It goes without saying that many individuals were disheartened and angry when Donald Trump was chosen to be the incumbent president in November, myself included. As a woman and a scientist, the prospect that all the progress we as a society had made in recent decades could disappear in the blink of an eye was entirely frightening. The instance of such an event happened just hours after newfound President Trump gave his inaugural address: all occurrences of the words “climate change” were wiped away from government run websites. As I soon found out, this action made many others like me around the country incredibly upset, causing them to call out not only the Trump administration, but those who voted him into office.
However, while I found Trump’s act of deleting climate change entirely upsetting, my thoughts of anger were directed solely at Trump and his advisers, never those who voted for him.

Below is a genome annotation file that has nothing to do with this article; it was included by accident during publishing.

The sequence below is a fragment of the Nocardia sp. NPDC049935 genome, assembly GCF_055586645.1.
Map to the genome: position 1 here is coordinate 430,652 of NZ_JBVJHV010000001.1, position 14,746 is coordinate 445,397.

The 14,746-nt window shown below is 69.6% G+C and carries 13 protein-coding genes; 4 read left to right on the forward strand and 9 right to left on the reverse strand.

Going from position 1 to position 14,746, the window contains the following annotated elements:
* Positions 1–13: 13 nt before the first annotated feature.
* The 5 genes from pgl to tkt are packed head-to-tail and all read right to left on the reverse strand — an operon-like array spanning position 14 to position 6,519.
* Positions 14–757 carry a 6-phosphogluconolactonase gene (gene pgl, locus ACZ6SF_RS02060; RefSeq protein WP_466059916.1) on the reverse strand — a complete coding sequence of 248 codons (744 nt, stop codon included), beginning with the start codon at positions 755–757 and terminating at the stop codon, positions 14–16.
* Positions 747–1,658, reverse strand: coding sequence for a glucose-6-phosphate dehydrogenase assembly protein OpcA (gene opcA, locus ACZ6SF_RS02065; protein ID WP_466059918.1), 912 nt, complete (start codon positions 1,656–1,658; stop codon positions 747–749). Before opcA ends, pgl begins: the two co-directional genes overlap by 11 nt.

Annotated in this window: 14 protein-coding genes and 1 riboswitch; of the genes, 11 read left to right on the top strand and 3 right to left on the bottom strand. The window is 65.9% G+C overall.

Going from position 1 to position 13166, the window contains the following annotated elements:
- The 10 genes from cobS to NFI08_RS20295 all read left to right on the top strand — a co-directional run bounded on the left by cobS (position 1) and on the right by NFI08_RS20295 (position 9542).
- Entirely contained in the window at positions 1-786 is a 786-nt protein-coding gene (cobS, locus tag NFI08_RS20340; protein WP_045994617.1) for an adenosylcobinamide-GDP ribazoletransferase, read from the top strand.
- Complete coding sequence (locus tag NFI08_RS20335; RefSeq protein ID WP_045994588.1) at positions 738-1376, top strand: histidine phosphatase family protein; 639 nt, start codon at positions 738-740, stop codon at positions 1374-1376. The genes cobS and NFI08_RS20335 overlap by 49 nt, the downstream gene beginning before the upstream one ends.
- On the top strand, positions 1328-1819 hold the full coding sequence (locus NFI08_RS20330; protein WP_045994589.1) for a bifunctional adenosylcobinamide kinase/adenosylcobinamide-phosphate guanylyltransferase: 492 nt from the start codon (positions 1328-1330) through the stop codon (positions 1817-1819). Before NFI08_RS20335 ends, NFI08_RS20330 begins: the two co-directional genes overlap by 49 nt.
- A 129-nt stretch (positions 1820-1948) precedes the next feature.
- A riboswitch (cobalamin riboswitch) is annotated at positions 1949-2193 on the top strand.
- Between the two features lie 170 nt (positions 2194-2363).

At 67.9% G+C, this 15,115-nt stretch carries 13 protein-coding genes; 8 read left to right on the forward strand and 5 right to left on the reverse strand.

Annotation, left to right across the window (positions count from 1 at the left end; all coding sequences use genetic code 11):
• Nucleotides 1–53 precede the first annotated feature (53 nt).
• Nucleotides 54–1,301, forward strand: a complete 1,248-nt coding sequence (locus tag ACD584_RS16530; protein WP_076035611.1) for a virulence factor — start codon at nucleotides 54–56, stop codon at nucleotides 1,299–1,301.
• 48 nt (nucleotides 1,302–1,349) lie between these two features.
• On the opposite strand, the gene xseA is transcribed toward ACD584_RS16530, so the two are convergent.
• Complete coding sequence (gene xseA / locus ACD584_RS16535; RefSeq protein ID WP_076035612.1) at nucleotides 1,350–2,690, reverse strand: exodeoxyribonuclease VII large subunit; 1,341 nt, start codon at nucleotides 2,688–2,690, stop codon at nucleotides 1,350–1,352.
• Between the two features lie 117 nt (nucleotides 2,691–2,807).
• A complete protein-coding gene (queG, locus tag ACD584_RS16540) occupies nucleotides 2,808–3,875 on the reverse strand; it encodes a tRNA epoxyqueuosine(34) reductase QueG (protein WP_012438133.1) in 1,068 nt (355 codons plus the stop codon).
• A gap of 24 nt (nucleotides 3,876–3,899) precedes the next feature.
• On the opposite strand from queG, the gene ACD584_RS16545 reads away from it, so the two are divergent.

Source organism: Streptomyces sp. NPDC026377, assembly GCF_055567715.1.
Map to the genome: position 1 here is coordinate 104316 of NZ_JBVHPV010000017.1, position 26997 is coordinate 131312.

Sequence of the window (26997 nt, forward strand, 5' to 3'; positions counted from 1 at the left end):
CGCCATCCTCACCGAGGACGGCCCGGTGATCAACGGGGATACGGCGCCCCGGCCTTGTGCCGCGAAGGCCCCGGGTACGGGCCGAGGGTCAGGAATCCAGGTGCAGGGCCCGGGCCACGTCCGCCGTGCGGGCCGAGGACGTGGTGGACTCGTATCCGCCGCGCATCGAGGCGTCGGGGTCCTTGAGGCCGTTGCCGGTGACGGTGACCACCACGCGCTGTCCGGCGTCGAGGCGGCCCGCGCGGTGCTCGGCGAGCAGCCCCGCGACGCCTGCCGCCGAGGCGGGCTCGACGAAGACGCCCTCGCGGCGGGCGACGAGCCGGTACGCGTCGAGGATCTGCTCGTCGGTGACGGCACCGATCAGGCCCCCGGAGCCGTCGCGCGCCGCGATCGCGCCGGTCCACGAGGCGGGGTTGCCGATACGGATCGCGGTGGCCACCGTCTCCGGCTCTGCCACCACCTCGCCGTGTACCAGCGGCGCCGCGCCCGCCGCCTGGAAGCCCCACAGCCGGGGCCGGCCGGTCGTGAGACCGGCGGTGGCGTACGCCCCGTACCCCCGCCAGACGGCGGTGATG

The actions taken by those who were upset by Trump to reprimand and verbally abuse those who voted for him were, in my opinion, stooping to Trump’s level. Name calling will not change the minds of others. Maltreatment will not change the results of an election. And quite frankly, how can any individual become upset by the practices of another when they themselves turn and commit the same discrepancy, albeit in a slightly different form?
In a world where any thought that doesn’t match up with your own is considered reason for dismissal, the idea of attracting more flies with honey than with vinegar is one that we all seem to have forgotten. In my opinion, the best way to overcome the tension in our society today is through accepting diversity in all forms, part of which comes through diversity of ideas and backgrounds. While acceptance does not equate to agreement, it allows us to disagree respectfully, which is a skill we could all do better to exhibit.